Originally created 12/11/97

Sylvania celebrates legendary curse that led to its creation



SYLVANIA, Ga. -- It was 1821. The Rev. Lorenzo Dow stood on the bridge at Beaver Dam Creek and pronounced a curse on the wild frontier town of Jacksonboro.

As local legend has it, every building -- except the home of one good family -- eventually crumbled or burned, forcing all the residents to move to Sylvania, six miles away.

Sylvania residents will pay homage to the curse Thursday when they celebrate their east Georgia city's 150th birthday.

"If it hadn't been for the curse, Sylvania probably wouldn't have been too much," said Dru Green, a Screven County Middle School student who will participate in Thursday night's production of "The Curse of Lorenzo Dow."

The play, written by Mary Alice Sowell, will be the highlight of daylong activities commemorating the town's birthday.

Historical accounts say Jacksonboro was a rough-and-tumble frontier village full of saloons where drinking and fighting were the favorite pastimes. It was also the county seat of Screven County, located midway between Augusta and Savannah, in the early 1800s.

Dow, a traveling Methodist preacher, pronounced his curse after being beaten up at a tavern by drunken patrons who had interrupted his evangelical service at a church. He spared only the family of Seaborn Goodall, who rescued Dow from the roughnecks and treated his injuries, according to a local history by C.D. Hollingsworth Sr.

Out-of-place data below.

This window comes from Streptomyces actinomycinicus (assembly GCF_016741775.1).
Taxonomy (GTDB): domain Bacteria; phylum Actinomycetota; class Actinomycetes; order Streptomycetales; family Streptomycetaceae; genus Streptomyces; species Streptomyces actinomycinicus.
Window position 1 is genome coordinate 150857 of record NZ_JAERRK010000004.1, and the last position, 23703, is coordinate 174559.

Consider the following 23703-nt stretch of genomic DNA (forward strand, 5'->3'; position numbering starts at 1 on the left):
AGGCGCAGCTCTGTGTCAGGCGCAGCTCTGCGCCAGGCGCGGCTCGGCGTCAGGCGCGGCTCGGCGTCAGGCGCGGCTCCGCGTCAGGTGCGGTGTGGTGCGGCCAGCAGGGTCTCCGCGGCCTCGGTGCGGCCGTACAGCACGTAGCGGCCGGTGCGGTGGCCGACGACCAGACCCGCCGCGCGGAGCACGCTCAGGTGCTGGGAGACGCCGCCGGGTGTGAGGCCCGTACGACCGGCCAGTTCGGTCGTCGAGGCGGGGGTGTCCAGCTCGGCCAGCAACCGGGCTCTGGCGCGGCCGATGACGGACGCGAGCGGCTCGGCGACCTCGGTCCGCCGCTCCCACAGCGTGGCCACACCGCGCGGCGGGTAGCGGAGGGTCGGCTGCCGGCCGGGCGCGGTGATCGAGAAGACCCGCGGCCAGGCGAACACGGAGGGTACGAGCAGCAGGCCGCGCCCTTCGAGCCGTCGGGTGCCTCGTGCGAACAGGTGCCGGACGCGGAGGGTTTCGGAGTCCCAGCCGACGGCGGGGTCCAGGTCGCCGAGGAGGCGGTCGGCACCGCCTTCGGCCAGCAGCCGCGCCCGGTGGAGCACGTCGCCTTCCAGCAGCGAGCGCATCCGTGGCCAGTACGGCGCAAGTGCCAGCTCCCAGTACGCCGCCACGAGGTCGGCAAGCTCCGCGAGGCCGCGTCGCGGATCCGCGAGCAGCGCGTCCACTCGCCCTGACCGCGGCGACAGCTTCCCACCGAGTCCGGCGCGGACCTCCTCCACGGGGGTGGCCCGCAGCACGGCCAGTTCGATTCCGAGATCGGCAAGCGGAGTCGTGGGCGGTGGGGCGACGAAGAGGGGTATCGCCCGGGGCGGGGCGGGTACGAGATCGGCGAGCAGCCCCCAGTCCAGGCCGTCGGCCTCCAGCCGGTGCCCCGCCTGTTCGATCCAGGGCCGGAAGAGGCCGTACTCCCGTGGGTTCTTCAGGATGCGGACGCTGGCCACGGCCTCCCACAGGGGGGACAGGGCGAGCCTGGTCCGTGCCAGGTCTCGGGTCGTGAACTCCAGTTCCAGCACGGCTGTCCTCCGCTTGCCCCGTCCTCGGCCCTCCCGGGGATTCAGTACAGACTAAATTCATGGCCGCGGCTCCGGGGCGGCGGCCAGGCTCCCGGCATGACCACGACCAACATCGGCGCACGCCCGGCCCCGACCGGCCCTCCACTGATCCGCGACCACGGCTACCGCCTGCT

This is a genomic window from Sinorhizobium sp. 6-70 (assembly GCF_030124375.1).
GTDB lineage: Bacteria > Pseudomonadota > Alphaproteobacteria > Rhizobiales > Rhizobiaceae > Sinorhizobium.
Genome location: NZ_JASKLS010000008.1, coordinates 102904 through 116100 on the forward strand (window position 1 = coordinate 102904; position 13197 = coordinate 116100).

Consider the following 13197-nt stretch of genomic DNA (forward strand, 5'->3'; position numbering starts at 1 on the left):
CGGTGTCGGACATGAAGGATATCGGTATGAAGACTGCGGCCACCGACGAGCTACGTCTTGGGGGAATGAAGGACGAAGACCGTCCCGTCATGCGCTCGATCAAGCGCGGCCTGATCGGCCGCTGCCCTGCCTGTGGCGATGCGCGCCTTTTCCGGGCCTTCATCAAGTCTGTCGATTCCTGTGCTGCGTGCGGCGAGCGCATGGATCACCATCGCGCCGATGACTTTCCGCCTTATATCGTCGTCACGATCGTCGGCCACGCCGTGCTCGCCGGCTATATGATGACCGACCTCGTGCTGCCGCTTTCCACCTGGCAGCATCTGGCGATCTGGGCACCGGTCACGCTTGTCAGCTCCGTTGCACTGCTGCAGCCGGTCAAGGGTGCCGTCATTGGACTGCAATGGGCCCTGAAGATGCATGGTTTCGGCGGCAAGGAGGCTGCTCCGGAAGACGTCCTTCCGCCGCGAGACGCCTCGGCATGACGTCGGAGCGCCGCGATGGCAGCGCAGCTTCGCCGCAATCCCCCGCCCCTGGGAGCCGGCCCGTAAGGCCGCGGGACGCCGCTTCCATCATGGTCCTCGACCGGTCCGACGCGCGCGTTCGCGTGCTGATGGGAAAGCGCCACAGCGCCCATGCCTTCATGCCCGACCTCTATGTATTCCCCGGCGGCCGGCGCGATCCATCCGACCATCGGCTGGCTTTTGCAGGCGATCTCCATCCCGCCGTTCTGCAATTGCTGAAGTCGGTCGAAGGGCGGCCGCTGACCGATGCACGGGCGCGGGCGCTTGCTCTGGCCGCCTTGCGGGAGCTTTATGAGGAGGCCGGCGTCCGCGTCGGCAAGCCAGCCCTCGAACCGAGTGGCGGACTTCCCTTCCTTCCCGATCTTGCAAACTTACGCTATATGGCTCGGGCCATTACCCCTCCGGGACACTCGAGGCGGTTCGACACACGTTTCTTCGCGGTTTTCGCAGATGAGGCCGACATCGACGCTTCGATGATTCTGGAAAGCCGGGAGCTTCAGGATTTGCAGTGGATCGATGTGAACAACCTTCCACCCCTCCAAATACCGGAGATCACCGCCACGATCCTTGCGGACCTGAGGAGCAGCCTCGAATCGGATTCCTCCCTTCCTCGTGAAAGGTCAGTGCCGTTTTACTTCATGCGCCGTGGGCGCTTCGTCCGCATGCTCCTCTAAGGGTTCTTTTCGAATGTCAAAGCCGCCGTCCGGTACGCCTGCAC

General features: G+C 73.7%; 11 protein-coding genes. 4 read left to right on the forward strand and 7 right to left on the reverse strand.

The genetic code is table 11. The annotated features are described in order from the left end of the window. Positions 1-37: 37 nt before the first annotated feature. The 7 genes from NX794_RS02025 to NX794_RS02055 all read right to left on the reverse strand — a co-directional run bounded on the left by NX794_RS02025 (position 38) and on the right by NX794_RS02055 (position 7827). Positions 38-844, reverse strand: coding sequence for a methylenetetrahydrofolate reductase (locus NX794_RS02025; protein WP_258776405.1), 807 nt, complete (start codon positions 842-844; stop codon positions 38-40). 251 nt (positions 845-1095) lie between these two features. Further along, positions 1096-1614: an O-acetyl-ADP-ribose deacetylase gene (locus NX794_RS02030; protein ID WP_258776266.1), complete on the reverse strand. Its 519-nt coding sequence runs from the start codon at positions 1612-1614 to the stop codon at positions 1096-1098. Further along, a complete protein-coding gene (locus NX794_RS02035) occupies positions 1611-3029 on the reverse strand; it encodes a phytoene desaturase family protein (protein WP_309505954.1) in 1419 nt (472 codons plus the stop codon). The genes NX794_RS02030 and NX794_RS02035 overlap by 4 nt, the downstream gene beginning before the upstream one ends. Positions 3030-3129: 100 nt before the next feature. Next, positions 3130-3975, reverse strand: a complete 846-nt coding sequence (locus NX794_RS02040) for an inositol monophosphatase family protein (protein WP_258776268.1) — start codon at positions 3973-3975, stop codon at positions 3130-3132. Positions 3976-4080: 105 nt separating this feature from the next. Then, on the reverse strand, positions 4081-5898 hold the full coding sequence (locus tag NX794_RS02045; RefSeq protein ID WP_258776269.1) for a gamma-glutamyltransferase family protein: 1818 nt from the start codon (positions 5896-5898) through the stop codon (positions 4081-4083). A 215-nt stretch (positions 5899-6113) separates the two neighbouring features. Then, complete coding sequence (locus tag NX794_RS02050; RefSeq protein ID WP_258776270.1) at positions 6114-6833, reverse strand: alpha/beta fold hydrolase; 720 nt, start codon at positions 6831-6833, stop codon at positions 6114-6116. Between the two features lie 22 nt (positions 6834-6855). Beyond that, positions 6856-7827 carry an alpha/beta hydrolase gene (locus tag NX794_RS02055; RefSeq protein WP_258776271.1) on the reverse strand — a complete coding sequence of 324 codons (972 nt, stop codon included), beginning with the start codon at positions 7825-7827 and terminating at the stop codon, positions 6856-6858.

Within a few years, all of the town's buildings -- except the Goodall house -- were gone, Hollingsworth wrote. The surviving house, now known as the Dell-Goodall house, was restored by the Daughters of the American Revolution and is listed on the National Register of Historic Places.

On Dec. 24, 1847, the Georgia Legislature voted to create a new county seat at Sylvania, six miles south of Jacksonboro on U.S. 301.

Dow's writings include no mention of Jacksonboro or the curse, but local historians believe the legend is based in fact.

One way to verify it is to look at birth certificates beginning after Dow's 1821 visit, said Alec Lee, a Sylvania pharmacist whose family first settled in Screven County in 1752.

"So many children were named for him," Lee said.

Historian Dixon Hollingsworth, son of C.D. Hollingsworth Sr., wrote that Jacksonboro's decline "is no legend."

"It gradually disappeared from the face of the earth and became one of the dead towns of Georgia," he wrote.

The Rev. Sonny Mason, pastor of the First United Methodist Church of Sylvania, said he has studied Dow's life and is sure the circuit rider visited Jacksonboro and met with great resistance there.

He's not so sure about the curse, however.

"That's not a part of my theology," said Mason, who will portray Dow in Thursday night's play. "I think a lot of what happens with something like this is that it gets immersed in the local folklore."